WordPress is one of the main hosting services for websites that exist. To offer the best sites, a series of plugins are used that help different functionalities depending on the nature of it. But in recent days, researchers found a security flaw in 3 of these plugins that affects the security of users who rely on them. This article will discuss the details of this flaw.
This vulnerability in WordPress affects more than 84,000 sites
The WordPress plugins that help different websites hosted on this service to work properly, can always be at risk of being affected by a vulnerability. On this occasion, 3 were affected, and it was registered under the code CVE-2022-0215. The cross-site request forgery flaw is rated 8.8 on the CVSS scale and impacts three plugins maintained by Xootix:
- Login/Signup Popup (Inline Form + Woocommerce),
- Side Cart Woocommerce (Ajax), and
- Waitlist Woocommerce (Back in stock notifier)
“This flaw made it possible for an attacker to update arbitrary site options on a vulnerable site, provided they could trick a site’s administrator into performing an action, such as clicking on a link,” WordPress security company Wordfence stated in a report.
The cross-site request forgery is also known as a one-click attack; its form of attack is simple: an authenticated user is tricked into making a well-crafted web request. Everything gets complicated if the user has administrator permissions since this request comprises the entire website.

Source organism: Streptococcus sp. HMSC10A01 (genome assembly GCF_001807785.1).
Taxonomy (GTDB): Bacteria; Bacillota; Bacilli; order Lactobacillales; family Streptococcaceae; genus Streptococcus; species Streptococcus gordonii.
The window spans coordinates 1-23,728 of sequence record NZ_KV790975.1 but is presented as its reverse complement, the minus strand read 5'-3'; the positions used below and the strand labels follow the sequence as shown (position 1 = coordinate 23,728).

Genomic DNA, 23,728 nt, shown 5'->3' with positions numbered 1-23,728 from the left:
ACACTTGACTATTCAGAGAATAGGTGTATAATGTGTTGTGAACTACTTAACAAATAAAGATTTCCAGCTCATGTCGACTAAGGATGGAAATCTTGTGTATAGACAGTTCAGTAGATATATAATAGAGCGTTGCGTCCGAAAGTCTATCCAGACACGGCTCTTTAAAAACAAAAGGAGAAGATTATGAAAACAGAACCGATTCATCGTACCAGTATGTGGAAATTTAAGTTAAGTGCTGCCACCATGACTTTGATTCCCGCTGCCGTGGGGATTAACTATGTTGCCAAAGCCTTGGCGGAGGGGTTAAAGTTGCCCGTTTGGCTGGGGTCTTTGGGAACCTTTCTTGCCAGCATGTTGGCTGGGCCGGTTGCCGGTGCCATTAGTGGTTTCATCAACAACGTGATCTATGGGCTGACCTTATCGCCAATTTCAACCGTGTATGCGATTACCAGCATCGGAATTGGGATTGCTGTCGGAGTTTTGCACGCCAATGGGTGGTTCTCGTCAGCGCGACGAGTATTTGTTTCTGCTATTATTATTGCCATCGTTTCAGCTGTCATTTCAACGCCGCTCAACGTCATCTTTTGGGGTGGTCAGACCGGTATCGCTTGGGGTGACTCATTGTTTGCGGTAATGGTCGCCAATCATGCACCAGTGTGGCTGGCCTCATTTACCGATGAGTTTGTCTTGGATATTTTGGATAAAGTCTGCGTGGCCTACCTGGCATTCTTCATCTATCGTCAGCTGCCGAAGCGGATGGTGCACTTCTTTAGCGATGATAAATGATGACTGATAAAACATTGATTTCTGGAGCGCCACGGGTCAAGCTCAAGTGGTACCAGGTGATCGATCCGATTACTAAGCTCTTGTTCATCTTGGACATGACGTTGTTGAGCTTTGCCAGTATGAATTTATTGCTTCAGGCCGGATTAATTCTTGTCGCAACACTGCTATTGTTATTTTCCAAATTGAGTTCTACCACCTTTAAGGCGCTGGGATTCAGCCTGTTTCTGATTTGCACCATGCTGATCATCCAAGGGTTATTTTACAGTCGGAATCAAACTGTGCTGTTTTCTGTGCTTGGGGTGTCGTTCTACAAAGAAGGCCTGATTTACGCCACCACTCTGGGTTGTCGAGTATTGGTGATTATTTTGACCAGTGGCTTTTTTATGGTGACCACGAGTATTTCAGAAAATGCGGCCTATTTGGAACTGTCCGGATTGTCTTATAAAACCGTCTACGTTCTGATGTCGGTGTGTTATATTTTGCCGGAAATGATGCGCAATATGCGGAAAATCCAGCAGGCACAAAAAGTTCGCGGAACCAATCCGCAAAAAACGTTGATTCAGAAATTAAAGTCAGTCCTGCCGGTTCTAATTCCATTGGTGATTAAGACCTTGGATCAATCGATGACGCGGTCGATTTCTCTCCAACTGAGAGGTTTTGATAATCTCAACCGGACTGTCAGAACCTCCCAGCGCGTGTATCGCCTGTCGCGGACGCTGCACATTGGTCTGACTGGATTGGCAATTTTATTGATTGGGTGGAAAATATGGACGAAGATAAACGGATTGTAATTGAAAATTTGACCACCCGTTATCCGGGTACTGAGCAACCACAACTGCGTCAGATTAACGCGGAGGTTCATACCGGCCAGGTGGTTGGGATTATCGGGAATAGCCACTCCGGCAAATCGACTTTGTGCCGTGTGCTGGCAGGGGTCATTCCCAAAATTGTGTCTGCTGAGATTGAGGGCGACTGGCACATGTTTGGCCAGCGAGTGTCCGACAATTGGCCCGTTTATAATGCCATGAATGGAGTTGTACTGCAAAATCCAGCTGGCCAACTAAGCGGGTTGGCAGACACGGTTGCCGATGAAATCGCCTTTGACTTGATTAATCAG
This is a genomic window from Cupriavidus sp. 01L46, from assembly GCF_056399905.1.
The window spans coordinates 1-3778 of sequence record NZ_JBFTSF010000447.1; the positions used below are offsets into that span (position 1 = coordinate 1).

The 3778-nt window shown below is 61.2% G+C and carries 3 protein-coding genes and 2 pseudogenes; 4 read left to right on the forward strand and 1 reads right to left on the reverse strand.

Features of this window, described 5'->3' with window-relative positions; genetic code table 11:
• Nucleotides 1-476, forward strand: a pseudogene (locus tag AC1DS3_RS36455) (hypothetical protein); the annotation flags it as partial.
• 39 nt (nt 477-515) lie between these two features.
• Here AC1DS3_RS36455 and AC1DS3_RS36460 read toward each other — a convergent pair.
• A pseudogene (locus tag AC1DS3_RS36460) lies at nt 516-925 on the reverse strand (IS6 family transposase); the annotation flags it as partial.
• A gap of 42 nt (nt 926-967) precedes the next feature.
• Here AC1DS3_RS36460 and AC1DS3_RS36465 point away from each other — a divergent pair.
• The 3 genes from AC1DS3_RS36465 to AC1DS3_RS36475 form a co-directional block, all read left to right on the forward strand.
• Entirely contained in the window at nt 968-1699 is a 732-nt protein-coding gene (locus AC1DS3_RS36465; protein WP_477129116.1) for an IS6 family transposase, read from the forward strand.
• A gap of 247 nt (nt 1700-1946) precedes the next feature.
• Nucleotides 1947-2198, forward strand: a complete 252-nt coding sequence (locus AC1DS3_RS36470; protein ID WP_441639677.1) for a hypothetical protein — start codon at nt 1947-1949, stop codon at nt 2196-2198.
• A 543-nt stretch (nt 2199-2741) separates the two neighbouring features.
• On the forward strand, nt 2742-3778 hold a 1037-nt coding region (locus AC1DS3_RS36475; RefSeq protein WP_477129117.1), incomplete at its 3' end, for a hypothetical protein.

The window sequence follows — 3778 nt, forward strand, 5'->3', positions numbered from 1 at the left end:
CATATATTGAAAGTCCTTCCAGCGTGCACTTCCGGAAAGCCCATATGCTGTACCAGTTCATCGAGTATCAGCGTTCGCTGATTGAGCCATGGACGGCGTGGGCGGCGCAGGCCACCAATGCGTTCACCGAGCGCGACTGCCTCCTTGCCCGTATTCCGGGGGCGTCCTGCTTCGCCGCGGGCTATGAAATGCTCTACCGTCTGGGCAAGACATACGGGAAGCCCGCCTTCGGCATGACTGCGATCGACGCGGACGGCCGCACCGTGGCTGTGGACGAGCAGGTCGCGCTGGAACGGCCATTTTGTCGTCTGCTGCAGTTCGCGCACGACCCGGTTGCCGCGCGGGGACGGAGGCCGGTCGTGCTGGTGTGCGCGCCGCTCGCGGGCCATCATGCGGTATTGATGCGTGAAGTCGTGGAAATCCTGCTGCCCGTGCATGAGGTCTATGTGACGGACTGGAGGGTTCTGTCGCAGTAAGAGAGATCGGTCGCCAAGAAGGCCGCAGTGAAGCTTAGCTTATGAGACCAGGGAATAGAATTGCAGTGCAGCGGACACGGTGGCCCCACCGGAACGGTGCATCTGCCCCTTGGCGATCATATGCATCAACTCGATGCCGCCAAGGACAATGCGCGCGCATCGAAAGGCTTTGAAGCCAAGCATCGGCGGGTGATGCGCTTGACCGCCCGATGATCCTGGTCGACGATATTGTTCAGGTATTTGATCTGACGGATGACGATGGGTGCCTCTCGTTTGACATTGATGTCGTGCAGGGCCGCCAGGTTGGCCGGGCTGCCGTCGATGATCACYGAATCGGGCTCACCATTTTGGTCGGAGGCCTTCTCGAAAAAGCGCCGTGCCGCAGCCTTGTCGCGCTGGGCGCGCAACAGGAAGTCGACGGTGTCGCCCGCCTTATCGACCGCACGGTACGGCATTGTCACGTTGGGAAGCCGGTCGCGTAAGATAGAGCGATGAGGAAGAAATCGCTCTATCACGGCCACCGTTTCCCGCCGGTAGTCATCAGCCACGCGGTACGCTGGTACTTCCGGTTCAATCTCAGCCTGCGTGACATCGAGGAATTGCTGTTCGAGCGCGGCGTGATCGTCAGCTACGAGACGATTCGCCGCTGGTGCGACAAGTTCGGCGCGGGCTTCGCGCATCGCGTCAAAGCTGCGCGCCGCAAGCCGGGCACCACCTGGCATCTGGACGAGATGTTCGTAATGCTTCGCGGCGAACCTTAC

Details of the vulnerability in WordPress plugins
The vulnerability starts in a lack of validation when processing Ajax requests. This way, the attacker changes the option that any user can register (“users_can_register”) to “true” and sets the configuration to default to all who register become automatically administrators (“default_role”), which gives complete control over the site.
Login/Signup Popup is installed on more than 20,000 sites, while Side Cart Woocommerce and Waitlist Woocommerce have been installed on more than 4,000 and 60,000 websites, respectively. It is not the first time that WordPress plugins have been attacked; they are the perfect door to take control of vulnerable sites. That is why WordPress has always been alert and tries to keep its own, and third-party plugins, updated to offer the best security to users. Keep in touch with our blog to read the latest news and innovations in the cybersecurity world.
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